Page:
When a conventional direct-type evaporative cooler is used within a closed room having poor ventilation, moisture is continuously generated from the vaporization process of the cooler and excessively increases the humidity of the room, thus making users in the room feel unpleasant, particularly when the cooler is used in an area of high temperature and high humidity. On the other hand, the indirect-type evaporative coolers do not change the humidity of a target room, thus being capable of distributing desired cool air currents making usersfeel pleasant, different from the direct-type evaporative coolers.

Such conventional evaporative coolers regardless of their types are advantageous in that they effectively conserve energy since they use energy only for operating blower fans during an operation. However, the temperature of cool air formed by the conventional evaporative coolers is undesirably limited by the wet-bulb temperature of inlet air, and so the evaporative coolers limitedly accomplish their desired operational effect in the case of an operation in an area of high temperature and low humidity; but they don't accomplish the desired operational effect in an area of high humidity.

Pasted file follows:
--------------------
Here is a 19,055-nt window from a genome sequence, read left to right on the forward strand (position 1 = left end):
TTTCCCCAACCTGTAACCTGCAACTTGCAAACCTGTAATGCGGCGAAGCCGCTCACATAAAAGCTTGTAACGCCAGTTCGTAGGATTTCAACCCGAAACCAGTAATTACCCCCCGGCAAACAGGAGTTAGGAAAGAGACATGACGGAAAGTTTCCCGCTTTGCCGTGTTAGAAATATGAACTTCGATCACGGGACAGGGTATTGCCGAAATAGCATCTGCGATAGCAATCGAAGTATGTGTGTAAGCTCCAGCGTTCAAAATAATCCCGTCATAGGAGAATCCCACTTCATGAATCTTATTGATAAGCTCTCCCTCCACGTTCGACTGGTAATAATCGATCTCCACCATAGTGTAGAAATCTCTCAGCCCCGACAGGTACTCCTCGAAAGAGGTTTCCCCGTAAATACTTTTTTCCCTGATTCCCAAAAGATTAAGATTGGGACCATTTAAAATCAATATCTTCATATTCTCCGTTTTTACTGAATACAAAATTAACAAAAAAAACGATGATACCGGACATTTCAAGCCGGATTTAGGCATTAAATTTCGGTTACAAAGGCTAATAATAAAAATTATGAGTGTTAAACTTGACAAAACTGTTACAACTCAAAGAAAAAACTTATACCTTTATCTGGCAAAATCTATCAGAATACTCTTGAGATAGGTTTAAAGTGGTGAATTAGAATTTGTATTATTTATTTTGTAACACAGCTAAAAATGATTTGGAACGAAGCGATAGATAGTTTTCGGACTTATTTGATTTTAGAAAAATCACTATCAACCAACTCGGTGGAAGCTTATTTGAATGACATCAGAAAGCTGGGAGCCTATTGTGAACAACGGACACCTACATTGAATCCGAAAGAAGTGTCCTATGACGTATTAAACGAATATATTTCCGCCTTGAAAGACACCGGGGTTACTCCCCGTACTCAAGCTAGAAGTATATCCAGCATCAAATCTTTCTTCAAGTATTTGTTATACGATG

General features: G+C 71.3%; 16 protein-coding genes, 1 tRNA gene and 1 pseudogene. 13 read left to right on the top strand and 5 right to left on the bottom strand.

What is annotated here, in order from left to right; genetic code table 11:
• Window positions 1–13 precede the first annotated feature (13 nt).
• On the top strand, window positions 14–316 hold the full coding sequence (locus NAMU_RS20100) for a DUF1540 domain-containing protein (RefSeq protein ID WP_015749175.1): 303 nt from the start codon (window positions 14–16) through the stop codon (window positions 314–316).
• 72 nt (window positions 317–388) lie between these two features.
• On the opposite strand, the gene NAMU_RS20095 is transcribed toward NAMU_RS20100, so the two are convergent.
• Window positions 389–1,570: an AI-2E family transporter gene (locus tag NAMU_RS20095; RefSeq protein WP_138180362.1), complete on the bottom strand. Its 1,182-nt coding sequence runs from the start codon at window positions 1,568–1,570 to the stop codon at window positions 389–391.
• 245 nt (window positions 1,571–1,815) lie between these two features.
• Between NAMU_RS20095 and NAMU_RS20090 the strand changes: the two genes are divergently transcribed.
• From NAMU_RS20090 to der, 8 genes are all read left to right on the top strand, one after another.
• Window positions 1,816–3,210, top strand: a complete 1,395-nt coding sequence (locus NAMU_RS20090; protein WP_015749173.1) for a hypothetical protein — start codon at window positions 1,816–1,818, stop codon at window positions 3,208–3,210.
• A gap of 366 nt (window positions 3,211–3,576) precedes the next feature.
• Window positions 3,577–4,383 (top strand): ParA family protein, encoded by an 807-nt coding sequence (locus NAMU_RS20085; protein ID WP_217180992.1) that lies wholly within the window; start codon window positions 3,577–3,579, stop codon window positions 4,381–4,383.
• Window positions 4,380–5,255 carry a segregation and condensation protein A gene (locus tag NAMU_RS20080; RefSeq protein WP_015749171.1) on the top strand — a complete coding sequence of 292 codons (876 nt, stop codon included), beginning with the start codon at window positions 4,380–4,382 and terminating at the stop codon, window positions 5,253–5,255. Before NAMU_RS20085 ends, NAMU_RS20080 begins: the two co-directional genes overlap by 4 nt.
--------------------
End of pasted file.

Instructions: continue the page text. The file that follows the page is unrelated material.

In addition, a regenerative evaporative cooling system has been proposed, and used in the design of the prior art evaporative coolers. In a cooler using such a regenerative evaporative cooling system, it is ideally possible to reduce the temperature of air to a dew point of inlet air in place of the wet-bulb point of the inlet air. During a summer season of Korea, the dew point of atmospheric air is typically lower than the wet-bulb point of the atmospheric air by about 2˜5 C., and so the regenerative evaporative cooler preferably reduces the temperature of cool air to a point lower than that of the other types of conventional evaporative coolers.

FIG. 1a is a view of a conventional regenerative evaporative cooler.

As shown in the drawing, during an operation of the regenerative evaporative cooler, hot inlet air 21 passes through a dry channel 31 of a heat exchanger while being reduced in its temperature through a heat exchanging process to form low temperature primary air 22. The low temperature primary air 22 from the dry channel 31 is partially extracted into the wet channel 33, arranged in parallel to the dry channel 31, and flows in the wet channel 33 in a direction opposite to that of the primary air 22 within the dry channel 31 as shown by the arrow 23 of the drawing. The extracted air 23 flowing in the wet channel 33 is cooled by the vaporization of water 25, thus being further reduced in its temperature. A temperature difference is formed between the two channels 31 and 33. Due to the temperature difference, the wet channel 33 absorbs heat from the dry channel 31, thus reducing the temperature of the air 21 flowing in the dry channel 31. In the above regenerative evaporative cooler, the phase variations of air flowing in the two channels 31 and 33 are shown in the psychrometric temperature-enthalpy chart of FIG. 1b.